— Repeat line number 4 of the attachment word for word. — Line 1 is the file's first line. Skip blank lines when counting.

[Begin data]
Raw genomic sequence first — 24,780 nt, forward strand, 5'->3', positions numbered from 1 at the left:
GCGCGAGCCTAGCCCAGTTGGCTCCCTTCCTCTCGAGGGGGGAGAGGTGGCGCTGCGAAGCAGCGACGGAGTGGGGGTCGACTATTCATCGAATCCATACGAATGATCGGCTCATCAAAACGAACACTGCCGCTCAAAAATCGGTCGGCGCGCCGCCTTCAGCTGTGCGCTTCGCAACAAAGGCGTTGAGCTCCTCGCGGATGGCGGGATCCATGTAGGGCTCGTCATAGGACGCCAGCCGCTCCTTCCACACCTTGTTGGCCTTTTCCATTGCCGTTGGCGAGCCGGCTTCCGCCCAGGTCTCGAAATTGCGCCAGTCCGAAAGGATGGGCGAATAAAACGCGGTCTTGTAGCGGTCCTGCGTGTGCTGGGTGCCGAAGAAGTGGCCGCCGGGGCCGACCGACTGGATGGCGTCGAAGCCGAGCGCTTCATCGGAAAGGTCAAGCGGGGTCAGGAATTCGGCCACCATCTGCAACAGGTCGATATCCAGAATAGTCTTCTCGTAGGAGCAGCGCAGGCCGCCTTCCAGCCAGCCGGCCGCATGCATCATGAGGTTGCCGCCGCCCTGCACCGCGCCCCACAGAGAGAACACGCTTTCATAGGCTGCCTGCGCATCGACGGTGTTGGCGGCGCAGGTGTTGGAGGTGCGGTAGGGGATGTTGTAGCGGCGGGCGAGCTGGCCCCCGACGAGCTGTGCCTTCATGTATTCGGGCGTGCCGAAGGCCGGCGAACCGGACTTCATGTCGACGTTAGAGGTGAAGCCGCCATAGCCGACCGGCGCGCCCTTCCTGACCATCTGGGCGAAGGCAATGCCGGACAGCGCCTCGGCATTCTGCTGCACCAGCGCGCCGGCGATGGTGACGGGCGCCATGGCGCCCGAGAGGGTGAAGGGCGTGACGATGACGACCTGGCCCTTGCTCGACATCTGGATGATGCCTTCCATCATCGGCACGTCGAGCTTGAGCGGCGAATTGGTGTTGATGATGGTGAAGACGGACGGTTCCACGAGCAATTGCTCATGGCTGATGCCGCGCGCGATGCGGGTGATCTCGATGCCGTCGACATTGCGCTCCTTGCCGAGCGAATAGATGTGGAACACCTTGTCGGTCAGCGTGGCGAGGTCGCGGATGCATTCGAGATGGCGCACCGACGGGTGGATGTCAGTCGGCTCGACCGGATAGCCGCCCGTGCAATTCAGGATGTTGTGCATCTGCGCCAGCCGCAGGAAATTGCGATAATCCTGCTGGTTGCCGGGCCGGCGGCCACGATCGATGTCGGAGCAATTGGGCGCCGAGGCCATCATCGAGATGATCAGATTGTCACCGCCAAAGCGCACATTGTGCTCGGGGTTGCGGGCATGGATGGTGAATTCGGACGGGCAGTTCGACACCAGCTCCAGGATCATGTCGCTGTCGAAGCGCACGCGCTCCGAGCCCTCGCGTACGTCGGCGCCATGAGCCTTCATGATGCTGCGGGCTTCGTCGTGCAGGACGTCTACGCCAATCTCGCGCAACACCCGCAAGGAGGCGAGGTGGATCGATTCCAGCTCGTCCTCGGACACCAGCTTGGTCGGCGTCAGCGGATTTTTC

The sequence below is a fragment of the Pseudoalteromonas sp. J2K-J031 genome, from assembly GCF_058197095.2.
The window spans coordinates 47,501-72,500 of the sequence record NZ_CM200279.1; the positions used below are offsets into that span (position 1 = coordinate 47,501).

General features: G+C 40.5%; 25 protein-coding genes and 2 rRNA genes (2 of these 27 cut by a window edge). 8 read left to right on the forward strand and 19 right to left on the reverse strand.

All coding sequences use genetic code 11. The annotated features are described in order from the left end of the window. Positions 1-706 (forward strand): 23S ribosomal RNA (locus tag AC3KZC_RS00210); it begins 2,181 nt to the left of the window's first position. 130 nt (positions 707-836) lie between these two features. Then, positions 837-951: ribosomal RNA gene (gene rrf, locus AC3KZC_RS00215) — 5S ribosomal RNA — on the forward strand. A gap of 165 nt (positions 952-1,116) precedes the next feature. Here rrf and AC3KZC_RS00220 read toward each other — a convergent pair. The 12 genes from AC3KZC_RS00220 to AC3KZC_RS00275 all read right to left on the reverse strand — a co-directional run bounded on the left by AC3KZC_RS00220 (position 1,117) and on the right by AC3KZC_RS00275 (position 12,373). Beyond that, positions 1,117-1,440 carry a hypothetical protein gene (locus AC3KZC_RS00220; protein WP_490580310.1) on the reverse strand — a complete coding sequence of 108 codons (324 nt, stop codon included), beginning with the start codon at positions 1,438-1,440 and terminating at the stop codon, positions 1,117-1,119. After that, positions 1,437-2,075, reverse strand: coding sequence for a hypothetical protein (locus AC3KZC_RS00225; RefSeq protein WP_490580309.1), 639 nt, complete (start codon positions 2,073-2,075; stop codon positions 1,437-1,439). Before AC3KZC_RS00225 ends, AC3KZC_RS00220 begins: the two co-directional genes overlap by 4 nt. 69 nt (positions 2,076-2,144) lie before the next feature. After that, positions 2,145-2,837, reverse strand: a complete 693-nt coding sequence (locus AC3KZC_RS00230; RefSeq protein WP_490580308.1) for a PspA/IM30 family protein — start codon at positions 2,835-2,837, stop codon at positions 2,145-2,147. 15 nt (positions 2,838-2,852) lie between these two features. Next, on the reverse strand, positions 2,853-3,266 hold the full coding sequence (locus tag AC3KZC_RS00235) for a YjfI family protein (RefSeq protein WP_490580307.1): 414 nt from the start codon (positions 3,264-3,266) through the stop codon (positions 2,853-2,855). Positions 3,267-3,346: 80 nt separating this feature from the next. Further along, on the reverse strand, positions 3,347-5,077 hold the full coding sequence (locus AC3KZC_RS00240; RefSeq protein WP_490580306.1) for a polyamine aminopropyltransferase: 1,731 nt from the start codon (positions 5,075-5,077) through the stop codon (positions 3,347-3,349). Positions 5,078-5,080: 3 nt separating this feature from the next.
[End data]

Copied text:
The window spans coordinates 47,501-72,500 of the sequence record NZ_CM200279.1; the positions used below are offsets into that span (position 1 = coordinate 47,501).